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Server protocol:Introduction

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This article gives an introduction to UnrealIRCd's server to server protocol. It is often used by people who want to write their own Services.

If you are writing your own IRC client or IRC bot then you are in the wrong place. For the client protocol have a look at https://modern.ircdocs.horse/ and RFC1459 instead.

Before you get started

If you are completely new to the IRC protocol then you probably want to read RFC1459 which explains basic message parsing and the client protocol.

Below we will explain the server protocol, which is used to 'link' servers. This protocol has a lot more requirements and is more complex than to implement a basic IRC client. Basic rules about IRC message parsing are the same for both client and server, however.

TIP: People often use anope services in debug mode (bin/services -debug -nofork) on a test network to learn about server traffic. It can be useful to combine this document + anope in debug mode together, to get a better learning experience.

A word about time

Unreal is very time-dependant. Users and channels, for example, are timestamped. If server clocks are not synchronized properly, things can go very wrong very fast. If you want to know why, then see FAQ: Why correct time is important.

UnrealIRCd uses UNIX time, which is the number of seconds since since Midnight January 1, 1970 GMT. This means that time zones are no problem, nor is daylight savings time. For more information you could read the wikipedia article.


The first step to establish a server-to-server communication is open a TCP/IP connection to the target host and port. You should connect to one of the ports that UnrealIRCd is listening on. If your program connects to UnrealIRCd on the same machine (so, localhost) then you can use a regular connection, otherwise we require SSL/TLS.

To configure UnrealIRCd to accept your incoming server link, you must configure a Link block. For example:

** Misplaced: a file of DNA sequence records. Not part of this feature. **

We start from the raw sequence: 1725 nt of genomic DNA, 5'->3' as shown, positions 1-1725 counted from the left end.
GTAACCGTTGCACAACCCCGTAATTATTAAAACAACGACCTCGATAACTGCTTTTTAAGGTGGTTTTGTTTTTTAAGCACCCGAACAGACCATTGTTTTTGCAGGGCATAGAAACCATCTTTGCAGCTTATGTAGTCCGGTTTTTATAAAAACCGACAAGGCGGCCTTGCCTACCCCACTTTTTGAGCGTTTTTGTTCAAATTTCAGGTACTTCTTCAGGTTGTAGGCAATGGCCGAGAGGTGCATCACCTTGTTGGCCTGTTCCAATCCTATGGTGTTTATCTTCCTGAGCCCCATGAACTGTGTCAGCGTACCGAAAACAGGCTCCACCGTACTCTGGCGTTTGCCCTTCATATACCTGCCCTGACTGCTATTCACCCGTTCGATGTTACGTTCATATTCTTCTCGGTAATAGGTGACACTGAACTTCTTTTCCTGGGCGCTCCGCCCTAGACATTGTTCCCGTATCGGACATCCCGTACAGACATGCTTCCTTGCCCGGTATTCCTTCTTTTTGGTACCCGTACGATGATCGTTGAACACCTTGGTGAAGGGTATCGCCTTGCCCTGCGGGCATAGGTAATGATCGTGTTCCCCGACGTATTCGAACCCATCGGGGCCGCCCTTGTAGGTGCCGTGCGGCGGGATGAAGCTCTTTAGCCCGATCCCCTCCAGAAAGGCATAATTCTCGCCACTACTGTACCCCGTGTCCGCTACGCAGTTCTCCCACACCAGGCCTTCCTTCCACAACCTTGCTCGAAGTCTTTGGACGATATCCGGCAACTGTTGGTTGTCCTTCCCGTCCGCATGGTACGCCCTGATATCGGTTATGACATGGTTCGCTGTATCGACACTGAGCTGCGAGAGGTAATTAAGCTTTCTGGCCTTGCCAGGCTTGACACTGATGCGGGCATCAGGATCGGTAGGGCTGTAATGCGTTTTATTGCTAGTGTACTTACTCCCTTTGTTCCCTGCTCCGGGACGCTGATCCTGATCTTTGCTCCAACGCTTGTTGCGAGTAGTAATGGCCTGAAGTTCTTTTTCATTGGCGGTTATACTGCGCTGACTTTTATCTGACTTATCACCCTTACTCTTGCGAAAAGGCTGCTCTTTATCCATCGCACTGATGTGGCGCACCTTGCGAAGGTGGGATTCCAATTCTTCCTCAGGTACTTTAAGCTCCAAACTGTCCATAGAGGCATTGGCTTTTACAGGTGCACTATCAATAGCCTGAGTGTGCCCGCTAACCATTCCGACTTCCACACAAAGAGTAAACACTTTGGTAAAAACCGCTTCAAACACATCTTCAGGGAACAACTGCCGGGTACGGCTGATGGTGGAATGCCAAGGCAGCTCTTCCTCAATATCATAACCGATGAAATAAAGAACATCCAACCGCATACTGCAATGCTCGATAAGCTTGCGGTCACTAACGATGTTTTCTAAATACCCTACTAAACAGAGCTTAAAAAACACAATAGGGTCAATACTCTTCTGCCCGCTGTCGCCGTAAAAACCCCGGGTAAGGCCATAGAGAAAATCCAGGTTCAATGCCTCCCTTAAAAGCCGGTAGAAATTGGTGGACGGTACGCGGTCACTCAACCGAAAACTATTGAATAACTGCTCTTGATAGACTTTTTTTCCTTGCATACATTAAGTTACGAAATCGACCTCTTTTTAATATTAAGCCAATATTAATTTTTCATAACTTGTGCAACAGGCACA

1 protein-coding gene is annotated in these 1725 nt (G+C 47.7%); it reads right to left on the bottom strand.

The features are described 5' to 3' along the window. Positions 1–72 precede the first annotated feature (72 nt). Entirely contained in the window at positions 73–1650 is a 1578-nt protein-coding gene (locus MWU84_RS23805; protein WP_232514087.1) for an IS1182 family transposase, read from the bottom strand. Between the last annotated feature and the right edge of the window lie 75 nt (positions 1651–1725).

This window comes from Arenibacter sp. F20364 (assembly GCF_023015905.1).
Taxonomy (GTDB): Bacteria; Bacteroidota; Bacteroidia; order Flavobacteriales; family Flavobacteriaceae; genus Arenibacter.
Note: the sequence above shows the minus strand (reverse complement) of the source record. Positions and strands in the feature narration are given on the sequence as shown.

link services.test.net {
        incoming {
        password "test";
        class servers;

This would accept connections from only, with the password test.

If your server is going to be a services server then you should also list it in the ULines block:

ulines {

Basic operations

The PING command MUST be implemented, otherwise your server will keep disconnecting or may not get connected at all.

PING - Check connection query

On IRC a PING is used to check if a connection is still alive. Whenever you recieve a PING you must reply with a PONG. Failure to reply in time will cause your connection to be closed by the server.


:source PING [:target]


PING :maintest.test.net

Suggested reply:

PONG :maintest.test.net

PONG - Check connection reply

A PONG will be used to reply to a PING. See previous item for more information. Syntax:

PONG :xxx

If you never send a PING yourself, then you won't receive a PONG either so you can skip implementing this.

Server negotiation

These commands are used when you are connecting your server to UnrealIRCd. They should be sent as soon as the TCP/IP connection is established.

PASS - Connection password

This should be the first command you will be sending. The PASS command is used to transmit the password required for a server link. It must match the password specified in UnrealIRCd's link::password. If the server uses a certificate fingerprint as an authentication mechanism then send a * as the password.

PASS :xyz

PROTOCTL - Server protocol negotiation

The PROTOCTL command is used to enable certain server protocol features. In almost all cases you are expected to send one or more PROTOCTL lines after having sent PASS.

You can use:

PROTOCTL EAUTH=my.server.name SID=999 

Replace the 999 in the SID=999 with your Server ID.

See the PROTOCTL command for a full list of tokens which are supported and what they do.